The later 18th century was here a time of general depression; in 1769 the corporation and the innkeepers of the town petitioned the Secretary at War against the quartering upon them of two troops of dragoons, alleging 'That the weight of Taxes are great & severely felt by the poorer sort of people; . . . that there is no Manufacture established in the place', (fn. 176) and within the next ten years the Shakespearian processions had to be discontinued because of the decline of the jersey combers and flax dressers who principally supported them. (fn. 177) The widespread distress is shown by the fact that no less than one in ten of the houses in the borough assessed to the Land Tax was empty in 1781. The great falling off in the Avon navigation noted by Wheler was no doubt both a cause and an effect of these conditions. Other evidence, from toll books and settlement certificates, points in the same direction.
Before the end of the century, however, Stratford was beginning to be affected by the Industrial Revolution. The road from Birmingham and the Banbury road as far as Edgehill were turnpiked as early as 1726, (fn. 178) the corporation advancing £200 towards the cost of an Act for the purpose. (fn. 179) In 1730 the same trustees, with the corporation of Stratford and others added, took over the Shipston and Oxford road as far as the top of Long Compton Hill. (fn. 180) The first Turnpike Act for the Stratford-Alcester-Bromsgrove road was passed in 1753, (fn. 181) and that for the Warwick road in the following year. (fn. 182) The Wellesbourne road was turnpiked in 1770. (fn. 183) The turnpikes, especially after the advent of the mail coaches, seem to have brought a revival of prosperity. The White Lion, rebuilt by John Payton in 1753, became one of the most celebrated hostelries in the Midlands; and improved communications helped to make possible the Jubilee of 1769, (fn. 184) which seems to have been promoted, among other reasons, in the hope of bringing trade to the town. In the early 19th century the increasing volume of through traffic necessitated the demolition of Middle Row in Bridge Street and the widening of the bridge. When the latter project was under discussion in 1804 it was considered 'highly essential to the Interests of this Town to promote and encourage the Travelling and Posting Business as the same is now used from Holyhead to London'; (fn. 185) and a proposal in 1821 to take the London mail coach off the road called forth a protest from the corporation to the Post-Master General. (fn. 186) In 1817 at least 24 coaches a day, outgoing or returning, passed through Stratford on the routes from London to Birmingham, Shrewsbury, and Holyhead. (fn. 187) In 1830 there were 12 coaches to or from London, while other coaches ran to Nottingham, Coventry, Leicester, Leamington, Oxford, Cheltenham, Bath, and Bristol. The principal coaching inns were the White Lion, the Red Horse, the Shakespeare, the Golden Lion, and the Duke of Wellington (now the Coach and Horses) in Henley Street. (fn. 188) The London coach traffic had disappeared by 1845, but a few local coaches continued to run until the '50's. (fn. 189) The Oxford, Worcester, and Wolverhampton Railway Company obtained an Act for a branch to Stratford in 1846, though the line was not actually built until 1859. In 1857 the Stratford Railway Company was incorporated, and three years later it constructed a line to join the main Great Western line at Hatton. The present Great Western station was built when these two branches were joined up by the Stratford Company in 1861. The Stratford Company was absorbed by the Great Western in 1883. (fn. 190) A line to Birmingham via Henley was opened in 1894 and the present North Warwickshire line, which goes direct to Birmingham, in 1908. (fn. 191) The present L.M.S. station at Stratford was opened in 1873 by the East & West Junction Railway Company as the terminus of their line from Green's Norton near Towcester. In 1879 the line was completed to Broom Junction on the Evesham and Redditch Railway. This line was operated by the Stratford & Midland Junction Company from 1908 until 1921, when it was absorbed by the L.M.S. (fn. 192)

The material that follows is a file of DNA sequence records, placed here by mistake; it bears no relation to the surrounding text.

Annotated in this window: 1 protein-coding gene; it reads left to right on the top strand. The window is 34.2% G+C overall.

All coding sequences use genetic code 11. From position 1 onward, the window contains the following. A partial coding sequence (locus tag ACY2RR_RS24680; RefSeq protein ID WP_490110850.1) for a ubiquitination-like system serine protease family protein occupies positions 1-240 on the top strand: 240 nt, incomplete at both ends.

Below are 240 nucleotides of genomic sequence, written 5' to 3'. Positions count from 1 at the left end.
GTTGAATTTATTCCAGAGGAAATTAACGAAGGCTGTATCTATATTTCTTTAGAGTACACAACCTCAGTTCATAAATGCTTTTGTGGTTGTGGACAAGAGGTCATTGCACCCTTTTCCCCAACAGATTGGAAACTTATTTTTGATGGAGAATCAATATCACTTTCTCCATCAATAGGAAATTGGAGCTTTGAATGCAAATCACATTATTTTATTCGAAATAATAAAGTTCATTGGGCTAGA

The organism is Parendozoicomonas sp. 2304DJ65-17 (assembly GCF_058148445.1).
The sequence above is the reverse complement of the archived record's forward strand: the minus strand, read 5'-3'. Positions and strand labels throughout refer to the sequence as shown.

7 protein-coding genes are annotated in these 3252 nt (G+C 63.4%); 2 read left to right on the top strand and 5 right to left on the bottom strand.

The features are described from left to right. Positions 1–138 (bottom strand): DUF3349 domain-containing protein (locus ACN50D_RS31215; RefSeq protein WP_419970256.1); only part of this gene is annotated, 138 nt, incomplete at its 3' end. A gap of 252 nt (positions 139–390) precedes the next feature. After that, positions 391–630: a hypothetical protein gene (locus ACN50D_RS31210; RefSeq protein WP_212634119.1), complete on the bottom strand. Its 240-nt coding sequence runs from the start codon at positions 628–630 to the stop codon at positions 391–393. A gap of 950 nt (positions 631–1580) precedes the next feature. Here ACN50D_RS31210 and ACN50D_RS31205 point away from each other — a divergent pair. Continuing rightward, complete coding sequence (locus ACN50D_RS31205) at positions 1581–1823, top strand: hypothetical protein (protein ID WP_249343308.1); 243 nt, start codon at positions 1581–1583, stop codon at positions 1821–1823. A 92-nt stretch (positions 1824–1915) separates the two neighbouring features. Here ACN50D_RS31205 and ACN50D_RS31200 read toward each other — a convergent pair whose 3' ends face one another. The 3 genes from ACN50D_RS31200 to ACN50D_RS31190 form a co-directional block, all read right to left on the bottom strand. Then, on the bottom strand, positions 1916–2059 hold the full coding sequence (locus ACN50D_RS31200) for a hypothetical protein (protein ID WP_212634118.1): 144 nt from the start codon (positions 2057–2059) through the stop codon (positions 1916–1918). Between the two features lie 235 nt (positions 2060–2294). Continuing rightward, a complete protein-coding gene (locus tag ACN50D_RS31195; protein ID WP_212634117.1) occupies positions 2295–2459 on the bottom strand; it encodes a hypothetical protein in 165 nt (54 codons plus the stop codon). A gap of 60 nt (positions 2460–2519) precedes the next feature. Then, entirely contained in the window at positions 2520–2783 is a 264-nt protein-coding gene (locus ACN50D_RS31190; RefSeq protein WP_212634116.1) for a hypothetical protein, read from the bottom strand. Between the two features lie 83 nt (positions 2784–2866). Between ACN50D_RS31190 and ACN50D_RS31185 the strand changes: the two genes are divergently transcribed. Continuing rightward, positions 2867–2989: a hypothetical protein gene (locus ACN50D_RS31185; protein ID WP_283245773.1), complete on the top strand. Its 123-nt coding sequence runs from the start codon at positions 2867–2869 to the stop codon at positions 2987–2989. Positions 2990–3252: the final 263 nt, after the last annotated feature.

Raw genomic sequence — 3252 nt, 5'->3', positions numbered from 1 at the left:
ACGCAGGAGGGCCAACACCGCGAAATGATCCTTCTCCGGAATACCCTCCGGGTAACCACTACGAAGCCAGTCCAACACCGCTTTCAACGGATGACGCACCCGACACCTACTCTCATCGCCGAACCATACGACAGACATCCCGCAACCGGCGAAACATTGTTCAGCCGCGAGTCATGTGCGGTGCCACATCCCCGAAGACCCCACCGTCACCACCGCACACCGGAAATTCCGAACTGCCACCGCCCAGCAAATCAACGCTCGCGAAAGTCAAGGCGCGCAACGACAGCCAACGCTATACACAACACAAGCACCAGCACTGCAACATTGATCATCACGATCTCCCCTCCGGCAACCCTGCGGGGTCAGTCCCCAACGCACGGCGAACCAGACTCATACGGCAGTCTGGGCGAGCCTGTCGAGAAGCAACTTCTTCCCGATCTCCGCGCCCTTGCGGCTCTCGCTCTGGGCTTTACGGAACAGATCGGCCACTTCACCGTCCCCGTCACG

In 1775 the corporation petitioned Parliament for an Act enabling a canal to be cut to Stourbridge, (fn. 193) but nothing came of the scheme. The proposal for a canal to Birmingham seems to have been first mooted in 1791. (fn. 194) After some debate as to whether the new canal should be made direct to Birmingham, or should join the Worcester and Birmingham canal, the latter course was adopted and an Act was obtained in 1793. (fn. 195) The work, however, encountered many difficulties and it was more than 20 years before it was completed to Stratford. In 1795 it was decided, despite the opposition of the Stratford corporation, (fn. 196) to make a branch to join the Warwick and Birmingham Canal at Lapworth and this necessitated another Act. (fn. 197) By 1798 the canal was navigable as far south as Hockley Heath, about half the distance. But a third Act, to authorize certain changes of course, had to be obtained in 1799 (fn. 198) and with funds approaching exhaustion the completion of the canal to Stratford became 'only a forlorn hope'. It was therefore decided to finish the branch into the Warwick canal, after which, in 1803, the work came to an end. In 1808 the corporation advanced £2,000 towards the extension of the canal to a point 1¼ miles south of Wootton Wawen. (fn. 199) A new scheme for raising money to complete it was put before the company by William James of Henley, one of the proprietors, afterwards celebrated as a collaborator with George Stephenson in early railway development. (fn. 200) The canal was eventually opened on 24 June 1816, when 'amidst the rejoicings of many thousand people', the first boat from Wootton Wawen entered the Avon at Stratford. (fn. 201)